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Journalism in Africa: Kenyan editors reject ‘draconian’ communications bill

December 9th, 2008 | 1 Comment | Posted by in Journalism, Press freedom and ethics

Kenyan editors are demanding the government withdraws a bill from parliament that could give the state powers to raid media houses and seize broadcasting equipments at will.

Editors have described the Kenya Communications Amendment Bill 2008, also known as the ICT bill, as draconian and oppressive to a media that has previously successfully fought against the introduction of such an act.

Last year media practitioners took to the streets protesting the Media Bill 2007, which looked to force journalists to disclose their sources.

When first tabled, journalists sought the removal of sections that would bar cross-ownership of media – a move seen as an attempt to close down the nation’s largest media houses, The Nation and The Standard, which both own a broadcasting and print outlet.

David Makali, chairman of the country’s Editors Guild, has questioned why the government has hurried to enact the laws, arguing that it should concentrate on the passage of the Freedom of Information Bill that has been going through parliament for the last four years.

The Freedom of Information Bill seeks to replace the existing Official Secrets Act and improve access to public information by the public.

“Why is the government obsessed about controlling the media and seeking power to get into media houses at will, instead of freeing the ground for us to access information. What is the priority: punish media houses or inform the nation?” asked Makali.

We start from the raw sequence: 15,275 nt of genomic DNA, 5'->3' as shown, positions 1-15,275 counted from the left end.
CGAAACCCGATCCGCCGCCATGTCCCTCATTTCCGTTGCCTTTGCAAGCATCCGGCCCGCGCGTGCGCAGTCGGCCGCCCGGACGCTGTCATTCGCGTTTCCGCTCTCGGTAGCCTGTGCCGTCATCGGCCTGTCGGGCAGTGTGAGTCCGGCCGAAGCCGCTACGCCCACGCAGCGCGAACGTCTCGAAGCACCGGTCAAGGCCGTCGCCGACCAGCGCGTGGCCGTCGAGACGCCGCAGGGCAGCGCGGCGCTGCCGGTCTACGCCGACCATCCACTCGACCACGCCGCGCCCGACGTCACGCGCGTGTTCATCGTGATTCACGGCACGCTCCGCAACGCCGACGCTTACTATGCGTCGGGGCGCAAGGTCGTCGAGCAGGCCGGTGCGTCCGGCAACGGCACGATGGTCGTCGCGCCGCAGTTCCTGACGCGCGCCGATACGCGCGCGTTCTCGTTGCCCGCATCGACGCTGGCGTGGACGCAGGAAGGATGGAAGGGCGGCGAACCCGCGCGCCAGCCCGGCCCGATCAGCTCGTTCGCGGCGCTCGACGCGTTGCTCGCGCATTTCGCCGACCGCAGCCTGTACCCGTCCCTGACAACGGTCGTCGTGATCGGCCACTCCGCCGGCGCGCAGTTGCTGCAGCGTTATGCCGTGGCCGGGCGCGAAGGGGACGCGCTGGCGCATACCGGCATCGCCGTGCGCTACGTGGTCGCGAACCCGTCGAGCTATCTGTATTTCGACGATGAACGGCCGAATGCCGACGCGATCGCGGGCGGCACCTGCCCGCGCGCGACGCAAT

Hannington Gaya, chairman of the Media Owners Association (MOA), said if passed into law, the repercussions of the bill, which mainly targets broadcasters, could be ‘even more dangerous’ than those from the Media Bill.

“This bill is illegal, immoral and unconstitutional. Through this bill, the information and communications minister and his internal security counterpart are working together to frustrate the freedom of press,” claimed media consultant and politician, Tony Gachoka.

According to Gachoka, the bill is meant to justify acts like the infamous raid on the Standard Group.

In March 2006, the then internal security minister, John Michuki, ordered a police raid on the Standard Group, resulting in a loss of millions of shillings.

In an unprecedented attack on the media, around 30 heavily armed and hooded police from the elite Kanga squad, ostensibly formed to fight armed and dangerous criminals, descended on the Standard’s offices at midnight, beating up employees, breaking doors, stealing employees’ mobile phones, removing CCTV cameras and carting away 20 computers.

Police officers later took broadcaster KTN TV off air for about 13 hours and disabled the Standard’s printing plant, setting light to thousands of copies of the day’s edition as it rolled off the presses.

In a phone interview information and communications minister Samuel Poghisio said the bill seeks to harmonise law and policy in the ICT industry, which is the fastest growing industry in Kenya.

The bill will be tabled in its current form, said Poghisio, adding that any further amendments will be done according to the vibrancy of the industry and that editors should await the passage of the laws in parliament to raise their issues.

“If they do not revise those issues we will seek redress in court,” responded Makali.

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